Epiphyte Mounting Tips: How To Mount Epiphytic Plants

Mounted Epiphytic Plant
(Image credit: Artem Honchariuk)

Epiphytic plants are those that grow on vertical surfaces such as another plant, a rock, or any other structure the epiphyte can attach to. Epiphytes are not parasitic but do use other plants as support. Epiphytes for the home interior are mounted, generally on bark, wood or cork. It's creative and fun to learn how to mount epiphytic plants. These varieties add a unique, tropical note to the home and epiphyte plant care is easy and carefree.

Epiphyte Mounting Tips

There are 22,000 species of epiphytes around the world. Many of these are becoming common houseplants due to their unique beauty but also their ease of care. Mounting these plants is the best way to view them, provides the plant the aerial situation it requires and assists in epiphyte plant care. Choose any mount that is porous and is free of chemicals and salts. Now it is time to take a few epiphyte mounting tips and get creative. The pros choose their mounting medium carefully. This is especially true of orchid collectors. Orchids tend to grow on specific species of tree and it is important to try to match that wood whenever possible. Usually, this is not the case, however, so a benign substitute is chosen. Your choice of mounting medium will depend upon the size of your epiphyte, the weight of the medium and durability. For the most part, driftwood, cork and large pieces of hardwood or bark will provide adequate homes for the plants. Your mounting material is your next choice. Use pantyhose, fishing line, wire, twine or even hot glue.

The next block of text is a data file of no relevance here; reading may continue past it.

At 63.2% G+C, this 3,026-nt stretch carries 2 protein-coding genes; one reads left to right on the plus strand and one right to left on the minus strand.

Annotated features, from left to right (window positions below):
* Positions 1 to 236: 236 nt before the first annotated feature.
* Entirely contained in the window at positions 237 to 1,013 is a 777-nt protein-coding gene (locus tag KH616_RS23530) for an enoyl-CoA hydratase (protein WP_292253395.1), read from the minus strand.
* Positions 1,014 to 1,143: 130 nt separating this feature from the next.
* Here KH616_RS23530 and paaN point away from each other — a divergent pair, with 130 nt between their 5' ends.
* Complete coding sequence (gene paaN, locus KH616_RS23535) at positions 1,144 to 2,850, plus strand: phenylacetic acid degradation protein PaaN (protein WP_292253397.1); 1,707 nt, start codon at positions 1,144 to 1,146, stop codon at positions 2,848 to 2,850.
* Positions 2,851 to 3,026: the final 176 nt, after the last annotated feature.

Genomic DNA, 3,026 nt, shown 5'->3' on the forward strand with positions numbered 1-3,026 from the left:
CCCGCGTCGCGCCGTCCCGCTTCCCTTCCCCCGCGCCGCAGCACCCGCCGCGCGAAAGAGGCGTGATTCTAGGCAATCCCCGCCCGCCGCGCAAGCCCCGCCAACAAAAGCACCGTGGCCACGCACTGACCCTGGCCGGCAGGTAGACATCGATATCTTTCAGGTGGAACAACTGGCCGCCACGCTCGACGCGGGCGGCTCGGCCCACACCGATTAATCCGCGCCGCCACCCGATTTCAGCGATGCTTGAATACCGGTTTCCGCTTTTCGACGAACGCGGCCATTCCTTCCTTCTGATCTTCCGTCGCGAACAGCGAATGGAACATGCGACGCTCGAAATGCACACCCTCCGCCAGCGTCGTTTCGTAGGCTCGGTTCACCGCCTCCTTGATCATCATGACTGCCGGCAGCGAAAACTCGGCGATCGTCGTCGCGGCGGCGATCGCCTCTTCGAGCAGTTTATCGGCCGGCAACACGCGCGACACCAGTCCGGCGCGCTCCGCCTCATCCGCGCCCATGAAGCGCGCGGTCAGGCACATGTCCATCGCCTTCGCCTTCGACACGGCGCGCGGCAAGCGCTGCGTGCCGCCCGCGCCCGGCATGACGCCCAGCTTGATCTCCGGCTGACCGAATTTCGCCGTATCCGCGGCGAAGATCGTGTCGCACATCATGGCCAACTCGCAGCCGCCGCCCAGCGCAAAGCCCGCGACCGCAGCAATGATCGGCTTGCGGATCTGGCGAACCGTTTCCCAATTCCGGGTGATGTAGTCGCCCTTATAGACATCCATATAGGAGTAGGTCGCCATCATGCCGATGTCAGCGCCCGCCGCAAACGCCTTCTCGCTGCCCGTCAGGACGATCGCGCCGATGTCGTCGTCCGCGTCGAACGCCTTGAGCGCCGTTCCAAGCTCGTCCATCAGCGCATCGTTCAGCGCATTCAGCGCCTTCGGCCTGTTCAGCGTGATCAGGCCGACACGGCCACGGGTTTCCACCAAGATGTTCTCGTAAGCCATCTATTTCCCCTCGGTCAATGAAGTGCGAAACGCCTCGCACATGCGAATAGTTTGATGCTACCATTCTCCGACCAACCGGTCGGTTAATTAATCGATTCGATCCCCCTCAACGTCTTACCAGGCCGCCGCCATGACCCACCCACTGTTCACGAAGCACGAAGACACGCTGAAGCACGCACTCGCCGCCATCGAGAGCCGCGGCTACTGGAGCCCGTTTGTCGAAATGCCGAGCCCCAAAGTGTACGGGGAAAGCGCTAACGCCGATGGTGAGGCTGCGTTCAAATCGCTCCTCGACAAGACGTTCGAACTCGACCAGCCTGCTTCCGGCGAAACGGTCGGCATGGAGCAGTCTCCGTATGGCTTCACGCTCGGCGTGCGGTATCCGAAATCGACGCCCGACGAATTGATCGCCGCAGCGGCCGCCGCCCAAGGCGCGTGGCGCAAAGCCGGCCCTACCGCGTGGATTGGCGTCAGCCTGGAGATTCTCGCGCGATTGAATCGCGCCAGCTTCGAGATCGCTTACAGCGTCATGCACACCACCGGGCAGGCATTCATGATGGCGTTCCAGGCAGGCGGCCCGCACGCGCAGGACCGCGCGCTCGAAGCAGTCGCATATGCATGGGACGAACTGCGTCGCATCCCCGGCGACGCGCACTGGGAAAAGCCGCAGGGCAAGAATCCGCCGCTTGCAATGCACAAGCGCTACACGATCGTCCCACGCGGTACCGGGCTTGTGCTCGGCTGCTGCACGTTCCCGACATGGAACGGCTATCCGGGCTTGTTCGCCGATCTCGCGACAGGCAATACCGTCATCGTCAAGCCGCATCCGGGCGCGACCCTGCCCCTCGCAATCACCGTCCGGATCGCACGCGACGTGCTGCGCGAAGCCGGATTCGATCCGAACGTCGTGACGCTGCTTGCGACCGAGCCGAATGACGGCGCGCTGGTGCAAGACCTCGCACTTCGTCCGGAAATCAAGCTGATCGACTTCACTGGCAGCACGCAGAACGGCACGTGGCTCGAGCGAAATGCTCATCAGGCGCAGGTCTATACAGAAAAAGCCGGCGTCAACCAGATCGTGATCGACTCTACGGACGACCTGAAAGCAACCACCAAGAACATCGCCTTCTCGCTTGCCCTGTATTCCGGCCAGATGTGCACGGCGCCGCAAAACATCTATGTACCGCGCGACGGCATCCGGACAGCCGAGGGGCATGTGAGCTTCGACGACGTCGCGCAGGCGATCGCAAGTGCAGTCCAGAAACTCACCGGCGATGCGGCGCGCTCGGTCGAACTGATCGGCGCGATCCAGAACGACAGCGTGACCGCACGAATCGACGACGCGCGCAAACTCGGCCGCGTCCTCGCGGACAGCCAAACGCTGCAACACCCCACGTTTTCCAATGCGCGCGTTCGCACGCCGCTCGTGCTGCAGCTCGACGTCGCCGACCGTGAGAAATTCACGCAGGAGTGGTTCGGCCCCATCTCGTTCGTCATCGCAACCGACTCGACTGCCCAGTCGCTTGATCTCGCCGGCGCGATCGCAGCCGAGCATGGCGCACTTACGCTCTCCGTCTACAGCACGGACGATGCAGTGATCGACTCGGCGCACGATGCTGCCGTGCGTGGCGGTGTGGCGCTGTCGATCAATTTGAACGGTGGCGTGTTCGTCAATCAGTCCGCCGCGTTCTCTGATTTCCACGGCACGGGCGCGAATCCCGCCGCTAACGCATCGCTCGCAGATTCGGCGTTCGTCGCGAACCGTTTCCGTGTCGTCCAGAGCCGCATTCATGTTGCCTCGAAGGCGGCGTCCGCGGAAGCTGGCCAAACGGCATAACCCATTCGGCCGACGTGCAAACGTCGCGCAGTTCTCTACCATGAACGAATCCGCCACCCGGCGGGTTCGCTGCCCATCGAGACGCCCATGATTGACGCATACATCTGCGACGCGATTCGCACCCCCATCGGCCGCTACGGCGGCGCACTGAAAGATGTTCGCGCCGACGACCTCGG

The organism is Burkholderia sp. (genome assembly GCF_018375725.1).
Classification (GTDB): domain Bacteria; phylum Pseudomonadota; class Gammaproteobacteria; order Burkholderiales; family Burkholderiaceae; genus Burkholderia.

How to Mount Epiphytic Plants

Epiphyte growing and mounting can become addictive. The bromeliads, orchids, tillandsia, staghorn fern and other varieties of epiphyte will produce a unique collection. Any of the plants that have minimal roots or aerial roots are good candidates for mounting. The best medium for any type of plant will vary according to its native region; however, an overall good medium to cradle root systems is sphagnum moss. Moisten the moss and pack it around the roots. You can use a bit of coconut coir around that if you wish and then bind the whole mass to the plant with twine.

Epiphyte Growing and Mounting

You should have all the parts that you need together now. Take your plant and wrap the roots in the moistened sphagnum moss. Bind this to the base of the plant and then take your mounting piece and attach the base of the plant. Use glue, twine or whatever method you choose. Take care to hide any string in the foliage of the plant for best appearance. Epiphytes need more moisture than plants in pots. Provide water two to four times a week, depending upon how hot and dry your home is and what time of year. In summer, occasionally submerge the plant in water for an hour if it is not getting enough moisture. If your humidity is low, spray them with water occasionally. Place the plant where it gets bright but indirect light. Fertilize in spring with a dilution of a 10-5-5 that is low in copper. These are some of the easiest plants to care for and offer a rich variety of forms and mounting situations.

Bonnie L. Grant

Bonnie Grant is a professional landscaper with a Certification in Urban Gardening. She has been gardening and writing for 15 years. A former professional chef, she has a passion for edible landscaping.